You’d think I’d be mega unhappy like everyone else at the constant waiting and lack of actually being able to play a game I purchased.
Well, you’d be wrong.
The hours upon hours since launch that I haven’t been able to log in, whether it be sitting in queues, or server busy messages, or just plain old not working screens, I’ve managed to do a heap of things that I never do when I’m locked in my man cave playing video games.
I’ve washed the dishes, the laundry, changed the oil in the car, mopped the floors, dusted, did a spot of gardening, greeted my children who I hadn’t really seen since Christmas, walked the dog, asked how my wife’s day has been and listened to the entire response, restocked the groceries and many more things! My family has never been happier that they’ve got a father and husband again.
In fact, I feel like Simcity has given me a new lease on life. This wouldn’t have been possible without the seemingly crazy decision to have constant online connections and server side save points even for single player.
So I can only thank EA and Maxis. Your failures have been my rewards. 5 stars!
The SimCity launch has been so disastrous that Amazon had taken the “purchase download” option off the site for almost a full day yesterday. It is back today, though with a warning that any mortal who tries to play this game shall
perish face incomprehensibly long waiting times. EA themselves have recently thrown their hands up in despair and sent out a memo to all affiliates asking them to stop promoting SimCity. Maxis have also been forced to deactivate some of the gameplay features until the situation is more manageable. Redditors are busy pointing out all the ways that EA has failed to adequately prepare for the influx of players at launch, detailing the shortcomings with the tenacity of Johnlock shippers deducing whether or not John and Sherlock are involved, if you know what we mean. Just look at this:
What is EA’s take on all this? Well they’re claiming that SimCity‘s issues stem from too many people wanting to play it. Everyone wants to play it, so there’s not enough space. This couldn’t possibly be our fault for not holding a beta test or for putting more effort into planning the experience. Yeah, they’re for real with that. We have no words that are fit to be uttered in polite company.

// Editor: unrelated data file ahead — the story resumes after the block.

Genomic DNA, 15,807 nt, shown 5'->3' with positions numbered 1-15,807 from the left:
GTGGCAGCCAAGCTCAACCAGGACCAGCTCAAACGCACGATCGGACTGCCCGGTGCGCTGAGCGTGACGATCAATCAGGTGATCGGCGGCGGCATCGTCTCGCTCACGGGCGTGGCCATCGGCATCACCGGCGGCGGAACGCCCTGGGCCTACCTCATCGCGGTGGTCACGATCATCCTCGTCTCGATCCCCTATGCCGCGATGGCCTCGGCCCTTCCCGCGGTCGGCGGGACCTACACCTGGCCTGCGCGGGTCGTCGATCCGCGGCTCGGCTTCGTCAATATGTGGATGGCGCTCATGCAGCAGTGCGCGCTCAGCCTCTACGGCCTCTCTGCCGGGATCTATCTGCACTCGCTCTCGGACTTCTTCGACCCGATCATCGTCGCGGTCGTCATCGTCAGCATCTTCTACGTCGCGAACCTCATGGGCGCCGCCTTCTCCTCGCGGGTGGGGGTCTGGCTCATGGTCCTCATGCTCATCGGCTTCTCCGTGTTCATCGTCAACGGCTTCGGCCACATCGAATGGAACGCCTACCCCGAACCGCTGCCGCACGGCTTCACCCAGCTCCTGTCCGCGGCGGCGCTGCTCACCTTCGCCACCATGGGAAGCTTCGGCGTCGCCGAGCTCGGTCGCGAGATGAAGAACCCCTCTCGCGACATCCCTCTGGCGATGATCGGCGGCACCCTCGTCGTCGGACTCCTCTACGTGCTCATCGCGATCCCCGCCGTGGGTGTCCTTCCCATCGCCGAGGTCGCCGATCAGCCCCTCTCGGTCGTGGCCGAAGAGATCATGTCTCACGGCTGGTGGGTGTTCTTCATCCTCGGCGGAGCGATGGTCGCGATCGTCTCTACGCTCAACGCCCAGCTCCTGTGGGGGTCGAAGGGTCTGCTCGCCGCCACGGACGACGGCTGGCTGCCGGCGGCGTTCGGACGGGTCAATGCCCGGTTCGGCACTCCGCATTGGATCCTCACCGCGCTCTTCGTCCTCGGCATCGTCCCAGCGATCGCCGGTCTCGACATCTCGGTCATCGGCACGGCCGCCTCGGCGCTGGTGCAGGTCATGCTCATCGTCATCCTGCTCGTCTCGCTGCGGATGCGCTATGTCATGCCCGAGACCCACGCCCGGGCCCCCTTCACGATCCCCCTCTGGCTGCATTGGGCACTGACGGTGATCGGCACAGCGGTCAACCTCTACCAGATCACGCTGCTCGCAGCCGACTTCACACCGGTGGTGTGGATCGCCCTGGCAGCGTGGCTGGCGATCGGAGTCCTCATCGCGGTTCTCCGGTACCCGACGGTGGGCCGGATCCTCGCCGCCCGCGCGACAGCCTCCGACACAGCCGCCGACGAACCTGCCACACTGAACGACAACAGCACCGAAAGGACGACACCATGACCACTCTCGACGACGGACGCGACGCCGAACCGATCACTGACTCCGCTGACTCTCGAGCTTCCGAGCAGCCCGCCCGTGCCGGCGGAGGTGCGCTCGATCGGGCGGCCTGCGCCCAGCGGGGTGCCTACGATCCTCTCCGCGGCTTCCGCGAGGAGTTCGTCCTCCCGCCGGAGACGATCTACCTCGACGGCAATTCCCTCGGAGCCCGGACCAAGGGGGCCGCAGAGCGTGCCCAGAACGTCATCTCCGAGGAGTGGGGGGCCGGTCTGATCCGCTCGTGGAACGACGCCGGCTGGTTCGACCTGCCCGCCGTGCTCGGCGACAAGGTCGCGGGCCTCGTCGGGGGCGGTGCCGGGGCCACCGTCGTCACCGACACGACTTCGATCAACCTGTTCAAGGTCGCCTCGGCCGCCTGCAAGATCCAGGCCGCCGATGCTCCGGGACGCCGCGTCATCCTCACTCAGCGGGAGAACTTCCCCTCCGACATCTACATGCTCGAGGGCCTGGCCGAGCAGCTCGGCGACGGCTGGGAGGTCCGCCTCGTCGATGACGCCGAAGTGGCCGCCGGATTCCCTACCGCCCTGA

Fortunately, players have options. SimCity 4 Deluxe Edition has just climbed back up to Amazon’s Top Sellers list (and darn it, now I want to reinstall my copy). A handy list of the best SimCity 4 mods is at the top of r/SimCity’s “hot” list. And, in a brilliant marketing ploy, Tropico 4 is on sale for 75% off on Steam. Those who are really determined to have the full SimCity experience for free are urged to check this freeware fully functional version (no really click on it we’re not kidding).
In the long-term, EA’s failures at launch are probably going to be the straw that broke the camel’s back. Already, the company has done all it can to bleed every single cent from its customers – from DRM to DLC that you have to pay extra for before you can get your game to actually work, and beyond. Already, there is talk of a class-action lawsuit against the company for failing to deliver a functional product and then refusing to offer refunds. A petition asking for the institution of a standard industry-wide refund policy in the case of non-functioning software has already made its way onto WhiteHouse.gov, and Forbes magazine’s blog. It is clear that, even if EA fixes the issues within the next day or so, there will be severe reprecussions for their failure to pay attention to their consumers.